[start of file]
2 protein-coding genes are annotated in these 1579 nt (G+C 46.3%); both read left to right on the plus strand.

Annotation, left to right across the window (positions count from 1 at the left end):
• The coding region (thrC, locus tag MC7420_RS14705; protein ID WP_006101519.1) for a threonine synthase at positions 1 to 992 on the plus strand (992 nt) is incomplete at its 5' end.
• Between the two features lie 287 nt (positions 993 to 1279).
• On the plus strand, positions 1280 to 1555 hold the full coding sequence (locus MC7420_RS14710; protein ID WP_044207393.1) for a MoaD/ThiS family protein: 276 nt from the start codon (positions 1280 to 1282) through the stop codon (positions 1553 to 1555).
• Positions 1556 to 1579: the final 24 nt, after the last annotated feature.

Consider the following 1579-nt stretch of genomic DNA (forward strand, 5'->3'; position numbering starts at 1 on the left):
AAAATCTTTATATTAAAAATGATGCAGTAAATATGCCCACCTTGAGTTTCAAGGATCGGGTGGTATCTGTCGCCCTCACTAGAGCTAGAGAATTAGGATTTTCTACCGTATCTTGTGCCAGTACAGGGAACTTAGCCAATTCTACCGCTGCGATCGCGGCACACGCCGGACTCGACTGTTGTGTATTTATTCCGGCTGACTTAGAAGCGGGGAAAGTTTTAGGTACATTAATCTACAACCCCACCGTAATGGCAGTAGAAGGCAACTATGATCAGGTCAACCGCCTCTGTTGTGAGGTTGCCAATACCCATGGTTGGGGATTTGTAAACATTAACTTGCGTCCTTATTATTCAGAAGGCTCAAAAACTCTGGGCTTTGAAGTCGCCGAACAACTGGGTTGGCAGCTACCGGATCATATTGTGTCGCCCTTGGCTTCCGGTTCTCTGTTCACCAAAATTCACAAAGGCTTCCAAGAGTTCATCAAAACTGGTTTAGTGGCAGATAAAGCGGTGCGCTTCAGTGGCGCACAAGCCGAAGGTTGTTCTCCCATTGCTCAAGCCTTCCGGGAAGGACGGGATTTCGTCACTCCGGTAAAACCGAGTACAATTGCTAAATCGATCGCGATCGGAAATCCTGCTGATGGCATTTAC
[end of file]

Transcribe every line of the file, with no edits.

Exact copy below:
2 protein-coding genes are annotated in these 1579 nt (G+C 46.3%); both read left to right on the plus strand.

Annotation, left to right across the window (positions count from 1 at the left end):
• The coding region (thrC, locus tag MC7420_RS14705; protein ID WP_006101519.1) for a threonine synthase at positions 1 to 992 on the plus strand (992 nt) is incomplete at its 5' end.
• Between the two features lie 287 nt (positions 993 to 1279).
• On the plus strand, positions 1280 to 1555 hold the full coding sequence (locus MC7420_RS14710; protein ID WP_044207393.1) for a MoaD/ThiS family protein: 276 nt from the start codon (positions 1280 to 1282) through the stop codon (positions 1553 to 1555).
• Positions 1556 to 1579: the final 24 nt, after the last annotated feature.

Consider the following 1579-nt stretch of genomic DNA (forward strand, 5'->3'; position numbering starts at 1 on the left):
AAAATCTTTATATTAAAAATGATGCAGTAAATATGCCCACCTTGAGTTTCAAGGATCGGGTGGTATCTGTCGCCCTCACTAGAGCTAGAGAATTAGGATTTTCTACCGTATCTTGTGCCAGTACAGGGAACTTAGCCAATTCTACCGCTGCGATCGCGGCACACGCCGGACTCGACTGTTGTGTATTTATTCCGGCTGACTTAGAAGCGGGGAAAGTTTTAGGTACATTAATCTACAACCCCACCGTAATGGCAGTAGAAGGCAACTATGATCAGGTCAACCGCCTCTGTTGTGAGGTTGCCAATACCCATGGTTGGGGATTTGTAAACATTAACTTGCGTCCTTATTATTCAGAAGGCTCAAAAACTCTGGGCTTTGAAGTCGCCGAACAACTGGGTTGGCAGCTACCGGATCATATTGTGTCGCCCTTGGCTTCCGGTTCTCTGTTCACCAAAATTCACAAAGGCTTCCAAGAGTTCATCAAAACTGGTTTAGTGGCAGATAAAGCGGTGCGCTTCAGTGGCGCACAAGCCGAAGGTTGTTCTCCCATTGCTCAAGCCTTCCGGGAAGGACGGGATTTCGTCACTCCGGTAAAACCGAGTACAATTGCTAAATCGATCGCGATCGGAAATCCTGCTGATGGCATTTAC